Bread is fun. I like baking bread because it makes me feel like a survivalist. Our modern world is interesting because each of us get to choose one or two things we are good at and market that talent. For instance, when I was practicing law, I could make people sad just by making their phone ring (hence the joy I feel in the kitchen where almost everything I do makes several people happy every day)…that was my skill. I didn’t need to know how to fix my air conditioner because that was someone else’s skill and I could borrow that person and their skill for a fee. But, hundreds of years ago, I suspect that being able to make a simple bread was the difference between eating and starving in every family. Skills weren’t specialized and marketed, and bread was life.
My grandfather, Virgil, was a superintendant of Mead’s Bread bakery in Wichita Falls, Texas. There are those that remember him for baking giant twelve foot loaves of bread in rain gutters. But there are many folks with slightly graying hair in the Falls who have as one of their earlier memories the Christmas display at Mead’s where Santa handed out a warm, perfect, miniature loaf of bread to each child, wrapped in wax paper.
Bread touches us in a special place, a place in our souls that recognizes nurturing and basic happiness (that, my friends is The Meaning of Pie).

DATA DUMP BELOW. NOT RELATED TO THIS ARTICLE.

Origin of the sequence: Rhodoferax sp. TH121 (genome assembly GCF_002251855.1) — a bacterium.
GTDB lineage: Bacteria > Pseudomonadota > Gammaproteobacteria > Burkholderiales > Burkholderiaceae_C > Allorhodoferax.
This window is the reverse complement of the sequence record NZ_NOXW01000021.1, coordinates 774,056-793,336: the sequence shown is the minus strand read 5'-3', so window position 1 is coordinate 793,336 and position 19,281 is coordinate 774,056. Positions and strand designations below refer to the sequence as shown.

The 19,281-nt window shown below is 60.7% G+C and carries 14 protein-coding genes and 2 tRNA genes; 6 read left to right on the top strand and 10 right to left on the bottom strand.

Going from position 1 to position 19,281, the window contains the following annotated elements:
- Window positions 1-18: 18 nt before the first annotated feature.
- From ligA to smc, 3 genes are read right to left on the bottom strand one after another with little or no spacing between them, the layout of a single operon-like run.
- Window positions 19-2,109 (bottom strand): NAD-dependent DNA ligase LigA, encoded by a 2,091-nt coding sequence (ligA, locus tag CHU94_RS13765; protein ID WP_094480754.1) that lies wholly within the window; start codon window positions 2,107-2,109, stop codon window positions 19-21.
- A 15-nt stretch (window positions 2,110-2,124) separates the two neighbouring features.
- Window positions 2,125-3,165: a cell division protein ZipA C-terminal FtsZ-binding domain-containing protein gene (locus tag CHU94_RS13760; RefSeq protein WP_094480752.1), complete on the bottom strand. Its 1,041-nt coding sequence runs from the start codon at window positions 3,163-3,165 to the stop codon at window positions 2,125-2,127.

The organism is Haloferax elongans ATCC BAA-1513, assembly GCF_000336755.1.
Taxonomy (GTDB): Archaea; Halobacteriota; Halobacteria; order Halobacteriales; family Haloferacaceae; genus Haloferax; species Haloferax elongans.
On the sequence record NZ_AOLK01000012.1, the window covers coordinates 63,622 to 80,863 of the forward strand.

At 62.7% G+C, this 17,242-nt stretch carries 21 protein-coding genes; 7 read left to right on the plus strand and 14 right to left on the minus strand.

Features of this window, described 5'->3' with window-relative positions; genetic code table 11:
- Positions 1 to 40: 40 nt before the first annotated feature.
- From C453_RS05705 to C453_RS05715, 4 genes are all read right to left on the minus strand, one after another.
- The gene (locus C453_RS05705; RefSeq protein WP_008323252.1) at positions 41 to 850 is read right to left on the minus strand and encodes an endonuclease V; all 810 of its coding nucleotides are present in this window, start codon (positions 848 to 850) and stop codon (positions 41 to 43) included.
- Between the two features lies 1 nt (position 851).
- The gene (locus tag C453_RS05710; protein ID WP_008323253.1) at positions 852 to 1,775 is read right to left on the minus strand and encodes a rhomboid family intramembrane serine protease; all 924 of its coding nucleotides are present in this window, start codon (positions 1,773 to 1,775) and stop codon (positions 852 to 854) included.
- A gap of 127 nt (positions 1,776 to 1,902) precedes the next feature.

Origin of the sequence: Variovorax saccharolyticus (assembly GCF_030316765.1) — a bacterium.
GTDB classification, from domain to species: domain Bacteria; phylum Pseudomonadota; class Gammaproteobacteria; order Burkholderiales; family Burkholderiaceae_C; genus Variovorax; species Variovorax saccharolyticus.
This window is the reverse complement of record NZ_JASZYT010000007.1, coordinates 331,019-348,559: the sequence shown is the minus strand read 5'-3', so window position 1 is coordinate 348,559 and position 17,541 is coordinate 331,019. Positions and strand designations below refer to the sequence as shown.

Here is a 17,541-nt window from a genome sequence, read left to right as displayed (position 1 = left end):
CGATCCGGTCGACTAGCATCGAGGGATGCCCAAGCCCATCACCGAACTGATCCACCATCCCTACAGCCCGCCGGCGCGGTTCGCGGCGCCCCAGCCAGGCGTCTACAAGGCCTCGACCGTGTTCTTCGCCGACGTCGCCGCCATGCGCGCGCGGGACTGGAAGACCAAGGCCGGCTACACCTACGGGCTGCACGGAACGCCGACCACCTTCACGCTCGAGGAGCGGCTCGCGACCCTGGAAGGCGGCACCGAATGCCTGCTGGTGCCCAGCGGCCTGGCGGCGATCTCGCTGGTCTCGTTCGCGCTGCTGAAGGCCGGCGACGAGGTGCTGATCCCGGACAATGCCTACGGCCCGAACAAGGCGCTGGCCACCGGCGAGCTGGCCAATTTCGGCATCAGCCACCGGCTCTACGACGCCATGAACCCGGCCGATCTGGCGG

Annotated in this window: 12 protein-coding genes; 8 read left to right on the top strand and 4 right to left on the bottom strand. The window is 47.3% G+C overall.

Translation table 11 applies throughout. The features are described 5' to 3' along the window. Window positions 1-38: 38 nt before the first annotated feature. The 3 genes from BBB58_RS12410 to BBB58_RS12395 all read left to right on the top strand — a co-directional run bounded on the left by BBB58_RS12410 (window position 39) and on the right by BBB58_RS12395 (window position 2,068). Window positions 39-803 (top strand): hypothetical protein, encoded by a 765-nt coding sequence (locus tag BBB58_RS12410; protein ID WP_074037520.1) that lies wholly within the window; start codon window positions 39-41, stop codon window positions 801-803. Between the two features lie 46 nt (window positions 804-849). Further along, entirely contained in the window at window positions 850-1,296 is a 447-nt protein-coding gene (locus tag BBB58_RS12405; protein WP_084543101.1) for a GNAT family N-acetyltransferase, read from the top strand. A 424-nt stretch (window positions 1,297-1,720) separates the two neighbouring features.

Bread has a reputation as being difficult, though. Sure, like everything else, you can make it fussy and difficult if you want to do so. But recently I came across the notion of “no knead” breads. This is a foolproof way for anyone to be a fantastic bread baker. I suspect I will be using this recipe for the rest of my life. There are two such recipes that I love. One was made famous by a baker named Jim Lahey who penned a cookbook about the craft. The following recipe is easier, and makes a minimum of three good loaves. The dough sits in the refrigerator for up to 7 days until you are ready to use it. And it gets better with each passing day. I beg you to try this. It is fun, and easy, and utterly delicious. This is adapted from the King Arthur Flour No Knead Crusty White Bread recipe which was apparently adapted from “Artisan Bread in Five Minutes a Day”by Jeff Hertzberg and Zoe Francois.